In your bag No: 1699 – Davidde Stella
Davidde shares the story of the tools that showed him the road back to film
I started learning film photography over 20 years ago with a Konica Autoreflex TC and its 40mm f/1.8 Hexanon. My first serious rangefinder camera was a lightly-used Konica Hexar RF purchased in 2002 (which was later stolen in 2007 with a 35/2 Summicron V4 attached to it). After a regrettable venture into digital (@ 2010-2015), I have returned to film exclusively.
Whether travelling around the world, or just being a tourist in my own state (Michigan USA), I have experimented with many different camera combinations. The goal has always been to carry the least amount of equipment that can cover the most amount of situations. But what is a magic formula?
My current travel and walkaround set-up includes:
- Contax Aria with a Zeiss Distagon T* 28mm f/2.8 MMJ lens
- Voigtlander Bessa R4M with a Konica M-Hexanon 21-35mm f/3.4-4 lens
- “Optional” a 50mm lens for either the Aria or the R4M (pictured here is a Yashica ML 50mm f/1.9 but it could be a Konica M-Hexanon 50mm f/2).
- Self-rolled Ilford XP2 and some kind of 35mm color film.
- B+W orange filters for all lenses.
- Peak Design bag (nice and padded) or an ONA Bowery Bag.
Between the Aria and a R4M, this combination covers the 21, 28, and 35mm focal lengths, which can be considered “traditional” travel views. A two-camera set-up also allows to load b&w film in one and color in the other. Because one never knows what will happen while travelling, the Leicas and medium format stuff stay at home.
The 1998 Contax Aria needs little introduction. It is an incredibly light and capable manual-focus SLR. The top shutter speed of 1/4000 permits the use of 400 speed film with fast lenses for depth of field. The 28mm Distagon is also one heck of a lens.
The R4M with its built-in 21-25-28-35-50 framelines and the Konica M-Hexanon 21-35 are a match made in heaven. Indeed, the R4M pairs the 21 and 35 framelines so no switching is necessary. The R4M also obviates any need for external finders, which not only slow down the photo-taking process but also somewhat inaccurately frame the scene (sitting above the lens). Although the M-Hexanon and its lens hood do block a good portion of the 21mm framelines, this is not fatal — and you can always add an accessory 21mm finder if needed. What’s funny about both the R4M and the M-Hexanon is that neither were very appreciated when they came out. The M-Hexanon was introduced during a bad time in film photography (2002), and it apparently did not even sell out for years. The R4A/R4M (2006), although receiving praise for its innovation, was also generally passed over during those dark days for film cameras. Today, used examples of the M-Hexanon and R4 series are selling for at least 150% of what they cost new.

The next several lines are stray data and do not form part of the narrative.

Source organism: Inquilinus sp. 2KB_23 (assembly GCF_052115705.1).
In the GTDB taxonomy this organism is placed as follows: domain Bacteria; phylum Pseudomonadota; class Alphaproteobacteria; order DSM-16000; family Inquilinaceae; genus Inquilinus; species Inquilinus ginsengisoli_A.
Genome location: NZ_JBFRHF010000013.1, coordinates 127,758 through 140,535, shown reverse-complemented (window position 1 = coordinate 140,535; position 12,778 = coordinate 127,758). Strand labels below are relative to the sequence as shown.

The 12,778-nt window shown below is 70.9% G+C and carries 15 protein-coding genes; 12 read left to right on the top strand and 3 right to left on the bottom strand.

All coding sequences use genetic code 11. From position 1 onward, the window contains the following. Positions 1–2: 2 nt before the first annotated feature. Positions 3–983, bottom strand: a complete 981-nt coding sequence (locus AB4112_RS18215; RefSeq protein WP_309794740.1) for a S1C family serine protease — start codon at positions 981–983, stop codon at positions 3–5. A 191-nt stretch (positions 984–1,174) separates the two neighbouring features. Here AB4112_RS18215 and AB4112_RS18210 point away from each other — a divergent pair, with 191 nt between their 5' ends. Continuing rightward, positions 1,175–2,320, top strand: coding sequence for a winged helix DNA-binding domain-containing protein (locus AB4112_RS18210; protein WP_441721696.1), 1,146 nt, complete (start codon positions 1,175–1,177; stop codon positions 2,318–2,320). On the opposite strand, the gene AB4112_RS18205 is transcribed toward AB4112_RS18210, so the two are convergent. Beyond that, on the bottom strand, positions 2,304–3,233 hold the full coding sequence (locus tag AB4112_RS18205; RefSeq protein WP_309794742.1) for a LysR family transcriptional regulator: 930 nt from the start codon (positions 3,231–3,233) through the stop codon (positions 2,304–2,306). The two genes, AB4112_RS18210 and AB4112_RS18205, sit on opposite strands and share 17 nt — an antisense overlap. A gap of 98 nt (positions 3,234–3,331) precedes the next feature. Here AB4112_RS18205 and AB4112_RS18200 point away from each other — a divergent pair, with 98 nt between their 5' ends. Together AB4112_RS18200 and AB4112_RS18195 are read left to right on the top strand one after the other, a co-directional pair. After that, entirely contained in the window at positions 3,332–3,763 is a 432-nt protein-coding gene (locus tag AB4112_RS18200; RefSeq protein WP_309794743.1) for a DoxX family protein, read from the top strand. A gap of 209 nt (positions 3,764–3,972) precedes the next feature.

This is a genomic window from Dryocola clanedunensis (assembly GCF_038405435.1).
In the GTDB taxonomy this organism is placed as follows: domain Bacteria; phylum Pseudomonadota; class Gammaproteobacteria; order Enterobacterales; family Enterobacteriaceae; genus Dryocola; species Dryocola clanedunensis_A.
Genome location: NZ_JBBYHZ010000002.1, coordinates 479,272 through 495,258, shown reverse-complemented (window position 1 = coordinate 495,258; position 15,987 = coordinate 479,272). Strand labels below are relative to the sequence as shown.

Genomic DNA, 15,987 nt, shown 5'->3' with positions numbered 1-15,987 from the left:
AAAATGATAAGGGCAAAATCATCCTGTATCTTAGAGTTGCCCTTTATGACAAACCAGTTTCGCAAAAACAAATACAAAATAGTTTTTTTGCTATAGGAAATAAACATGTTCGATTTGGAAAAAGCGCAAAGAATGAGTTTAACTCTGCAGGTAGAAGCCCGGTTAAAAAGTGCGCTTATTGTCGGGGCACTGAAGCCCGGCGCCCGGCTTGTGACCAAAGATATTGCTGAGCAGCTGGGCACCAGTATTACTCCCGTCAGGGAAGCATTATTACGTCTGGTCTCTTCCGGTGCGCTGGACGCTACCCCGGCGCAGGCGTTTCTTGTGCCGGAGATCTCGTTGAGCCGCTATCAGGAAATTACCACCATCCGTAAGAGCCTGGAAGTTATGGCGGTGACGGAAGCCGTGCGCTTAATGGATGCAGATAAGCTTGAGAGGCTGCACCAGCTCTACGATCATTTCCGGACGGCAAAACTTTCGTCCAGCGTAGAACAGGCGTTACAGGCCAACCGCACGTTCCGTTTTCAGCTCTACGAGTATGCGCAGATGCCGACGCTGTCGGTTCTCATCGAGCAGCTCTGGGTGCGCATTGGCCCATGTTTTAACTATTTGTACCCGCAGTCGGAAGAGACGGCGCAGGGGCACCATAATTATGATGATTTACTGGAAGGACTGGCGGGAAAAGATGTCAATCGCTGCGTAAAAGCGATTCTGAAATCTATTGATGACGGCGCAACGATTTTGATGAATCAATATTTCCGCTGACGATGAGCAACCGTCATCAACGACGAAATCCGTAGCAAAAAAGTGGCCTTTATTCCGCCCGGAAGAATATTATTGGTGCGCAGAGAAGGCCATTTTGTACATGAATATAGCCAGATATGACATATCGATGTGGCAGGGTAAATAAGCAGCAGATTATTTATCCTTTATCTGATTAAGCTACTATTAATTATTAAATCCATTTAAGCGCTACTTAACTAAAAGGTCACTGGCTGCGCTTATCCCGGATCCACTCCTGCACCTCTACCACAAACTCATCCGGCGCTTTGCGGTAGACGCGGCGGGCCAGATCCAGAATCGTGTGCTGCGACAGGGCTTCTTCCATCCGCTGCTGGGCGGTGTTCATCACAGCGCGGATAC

Both the Peak Design and the ONA bags are able to stow all of the equipment listed above (although it is a little tight). With one camera around the neck, there is enough room for your travel guide and other things.
Although I used to develop my own b&w film for many years, I have moved to using easily-processed C41 film instead — the consistency of the results are worth it to me (and I have a local lab that still does “develop only” at a reasonable price). While Kodak BW400CN was my absolute favorite, Ilford XP2 is no slouch either. It produces beautiful tonal range, is reasonably tolerant of mis-exposure, and scans perfectly and easily. While XP2 can be a little pricey, a 100-foot roll can save some money. Because I am SO BAD at correcting regular color negatives in Lightroom or Photoshop, any color film will normally do — Portra 400, Superia X-Tra 400, Pro Image 100, whatever.
For me, photography is but one of many aspects of travelling. Experiencing how people live; sampling the cuisine; and attempting to absorb and appreciate a place’s history, language, and culture are equally, if not more, important. At the same time, good photographs can continue to connect you to a time and place when memories inevitably fade.
Please be safe, wear a mask, see all of you on the other side, and happy shooting!
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